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A while back I was stopped well off the side of the road on the unlit, 2-lane 55mph portion of my commute trying to take some pictures of my headlight beams with my digital camera. I thought I had the flash off, but I didn't. When the flash flashed, a tractor trailer coming towards me on the other side of the road hit his jake brake and regular brakes and slowed way down. Obviously the camera flash got the drivers's attention, but I'd rather not confuse oncoming traffic to the point they're performing panic stops.
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Old 10-18-07, 05:00 PM   #11
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Good point
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Old 10-18-07, 05:09 PM   #12
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strobes are used on emergency vehicles and thus are not allowed to be utilized by citizens.... anything that might cause confusion is verboten. I'm imagining how bad my night vision wold be if I was riding with a strobe light.
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Old 10-18-07, 06:02 PM   #13
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A flash is a major battery-eater on a camera- I think you'd go through batteries like everything.
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Old 10-18-07, 06:41 PM   #14
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What the heck do you guys think these things are? Hint: xenon strobe. Same thing used in cameras.

http://cgi.ebay.com/ws/eBayISAPI.dll...MEWA:IT&ih=007

AFAIK, amber strobe lights are permitted for use on all slow moving vehicles in most states. Used on wreckers/tow trucks, farm equipment, and bicycles. Not only permitted, frequently required.

Blue &/or red strobes are reserved for use by LE, ambulance etc.

School buses use white since they're neither slow moving or LE. Also white is the brightest.

I don't think any decent cop is going to hassle you for using one of these low output amber (or clear/white) strobes.

They have a major advantage over most bike-specific taillights in that the light is radiated in all directions.

Most pull 0.1-0.2 amps. So they retrofit to a 12v light rig pretty good.

Last edited by seeker333; 10-18-07 at 06:47 PM.
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Old 10-18-07, 09:57 PM   #15
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I loved this thread as soon as I saw some of the posts. Strobes are fine for bicycles, I have been using the same one for over 20 years. I am still using that old amber Radio Shack strobe that cost $15. Potted the parts to keep them from shaking apart. Red and white are OK too, just not blue (California). On a dark street I can see the 60 to 80 flashes a minute bouncing off of buildings I go by. No one, police included, have complained about the brightness and I do get the occasional compliment. I have had a couple of BFers say that the under $10.00 strobes at www.allelectronics.com work for them. Mine runs off of anything between 6 and 15 volts and stayed connected to the big SLA that runs my headlight. Traffic Jammer is part-right; looking at it from a foot or two away is painful so I use it as a tail-light. I have no problem with wheel-suckers on night rides. I had one of those marine strobes. Too expensive, too weak, too slow, sucked up D-cells, and was a problem mounting on the bike.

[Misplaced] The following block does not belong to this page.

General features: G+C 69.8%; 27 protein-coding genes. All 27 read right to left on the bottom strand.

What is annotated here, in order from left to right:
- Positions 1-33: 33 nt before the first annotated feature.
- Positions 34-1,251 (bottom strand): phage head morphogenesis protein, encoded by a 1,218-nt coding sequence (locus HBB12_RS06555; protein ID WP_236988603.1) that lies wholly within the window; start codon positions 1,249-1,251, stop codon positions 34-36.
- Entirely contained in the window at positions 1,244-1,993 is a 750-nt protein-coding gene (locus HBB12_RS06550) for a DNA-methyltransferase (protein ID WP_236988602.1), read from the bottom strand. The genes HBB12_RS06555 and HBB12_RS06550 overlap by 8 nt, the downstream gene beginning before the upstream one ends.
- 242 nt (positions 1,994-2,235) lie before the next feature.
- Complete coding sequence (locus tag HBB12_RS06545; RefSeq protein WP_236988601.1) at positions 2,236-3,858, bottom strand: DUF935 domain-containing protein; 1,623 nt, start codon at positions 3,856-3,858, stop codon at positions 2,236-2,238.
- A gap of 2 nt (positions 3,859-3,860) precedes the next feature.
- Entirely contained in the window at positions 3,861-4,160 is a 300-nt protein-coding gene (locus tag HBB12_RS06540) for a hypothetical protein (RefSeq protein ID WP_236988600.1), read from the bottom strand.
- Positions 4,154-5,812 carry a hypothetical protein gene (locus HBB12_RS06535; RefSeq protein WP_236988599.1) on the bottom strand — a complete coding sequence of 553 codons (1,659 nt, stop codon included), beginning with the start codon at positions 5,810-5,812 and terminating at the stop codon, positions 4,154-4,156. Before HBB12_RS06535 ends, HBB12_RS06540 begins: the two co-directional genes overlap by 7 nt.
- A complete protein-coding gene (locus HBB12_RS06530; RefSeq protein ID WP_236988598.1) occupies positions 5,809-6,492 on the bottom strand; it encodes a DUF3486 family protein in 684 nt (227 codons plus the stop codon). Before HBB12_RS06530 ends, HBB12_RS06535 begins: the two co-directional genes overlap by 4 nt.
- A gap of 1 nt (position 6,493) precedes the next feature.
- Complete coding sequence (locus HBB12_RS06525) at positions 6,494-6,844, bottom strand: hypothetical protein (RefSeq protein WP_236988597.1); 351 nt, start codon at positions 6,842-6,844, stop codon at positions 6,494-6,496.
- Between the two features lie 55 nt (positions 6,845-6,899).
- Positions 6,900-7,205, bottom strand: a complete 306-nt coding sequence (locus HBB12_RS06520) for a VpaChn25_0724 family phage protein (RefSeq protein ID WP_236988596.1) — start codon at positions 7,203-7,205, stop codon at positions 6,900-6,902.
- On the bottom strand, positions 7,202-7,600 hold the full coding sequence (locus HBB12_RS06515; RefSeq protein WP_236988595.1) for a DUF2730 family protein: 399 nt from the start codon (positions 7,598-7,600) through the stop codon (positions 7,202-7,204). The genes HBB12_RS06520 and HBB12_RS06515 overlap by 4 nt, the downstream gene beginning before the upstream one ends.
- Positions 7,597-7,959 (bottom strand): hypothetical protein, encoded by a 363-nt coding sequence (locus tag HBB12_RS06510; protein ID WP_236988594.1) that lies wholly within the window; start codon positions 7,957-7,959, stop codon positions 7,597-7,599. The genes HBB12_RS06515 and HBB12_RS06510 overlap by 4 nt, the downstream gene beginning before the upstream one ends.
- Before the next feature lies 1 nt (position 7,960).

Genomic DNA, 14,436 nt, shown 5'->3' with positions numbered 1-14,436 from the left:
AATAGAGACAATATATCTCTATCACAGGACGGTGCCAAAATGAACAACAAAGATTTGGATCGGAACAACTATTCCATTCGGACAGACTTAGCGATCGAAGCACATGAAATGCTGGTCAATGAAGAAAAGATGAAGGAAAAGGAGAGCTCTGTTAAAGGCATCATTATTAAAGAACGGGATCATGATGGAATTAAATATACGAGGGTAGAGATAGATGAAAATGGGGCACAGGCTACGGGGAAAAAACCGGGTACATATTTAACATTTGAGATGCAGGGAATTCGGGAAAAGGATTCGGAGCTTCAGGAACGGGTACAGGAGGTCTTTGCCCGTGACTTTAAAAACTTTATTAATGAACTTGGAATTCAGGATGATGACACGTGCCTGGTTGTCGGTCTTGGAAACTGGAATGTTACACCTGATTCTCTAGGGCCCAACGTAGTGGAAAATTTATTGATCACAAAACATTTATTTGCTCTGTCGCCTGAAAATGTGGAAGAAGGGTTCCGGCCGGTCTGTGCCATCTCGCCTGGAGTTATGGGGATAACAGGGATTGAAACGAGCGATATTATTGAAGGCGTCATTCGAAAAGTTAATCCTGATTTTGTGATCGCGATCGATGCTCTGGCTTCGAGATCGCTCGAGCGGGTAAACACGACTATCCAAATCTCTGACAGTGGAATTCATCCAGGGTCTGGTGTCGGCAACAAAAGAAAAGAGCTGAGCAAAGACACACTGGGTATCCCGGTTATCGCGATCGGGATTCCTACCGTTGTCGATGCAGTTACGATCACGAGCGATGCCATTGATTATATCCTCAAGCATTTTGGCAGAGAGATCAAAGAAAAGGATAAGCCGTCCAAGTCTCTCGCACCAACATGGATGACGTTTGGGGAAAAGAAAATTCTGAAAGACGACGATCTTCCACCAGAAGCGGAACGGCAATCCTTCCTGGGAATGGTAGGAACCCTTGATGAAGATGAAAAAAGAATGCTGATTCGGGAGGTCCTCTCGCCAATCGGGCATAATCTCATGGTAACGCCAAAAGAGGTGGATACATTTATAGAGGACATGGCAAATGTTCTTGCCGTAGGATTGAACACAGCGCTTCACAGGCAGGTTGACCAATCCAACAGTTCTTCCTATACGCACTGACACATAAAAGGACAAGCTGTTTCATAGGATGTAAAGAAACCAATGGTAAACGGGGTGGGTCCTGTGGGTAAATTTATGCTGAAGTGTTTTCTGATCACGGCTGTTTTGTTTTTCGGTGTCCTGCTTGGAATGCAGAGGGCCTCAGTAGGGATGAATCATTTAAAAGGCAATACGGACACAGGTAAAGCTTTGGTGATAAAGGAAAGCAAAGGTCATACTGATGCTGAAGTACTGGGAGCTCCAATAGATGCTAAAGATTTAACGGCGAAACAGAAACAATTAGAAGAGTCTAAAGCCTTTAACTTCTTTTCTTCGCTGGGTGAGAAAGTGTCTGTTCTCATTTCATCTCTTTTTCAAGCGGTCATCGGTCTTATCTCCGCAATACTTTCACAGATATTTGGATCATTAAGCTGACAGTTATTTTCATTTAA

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Old 10-20-07, 02:54 PM   #16
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As already pointed out, it will use alot of energy

One problem with all tail lighting schemes is that the typical motorist has headlights on, they will light up your rear reflector and other stuff on the bike, no tail light is needed. A rear tail light only makes sense if the driver is incompetent enough to leave the lights off, but still able enough to see your blinking whatever. I see little evidence that distracted drivers will see anything you hang off your bike.

BTW, I do own and use a rear blinky. I doubt it does much.
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Old 10-20-07, 08:12 PM   #17
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It was pointed out that it doesn't use alot of power... At only .1A a strobe would last like 10 hrs or more on a decent 12v batt.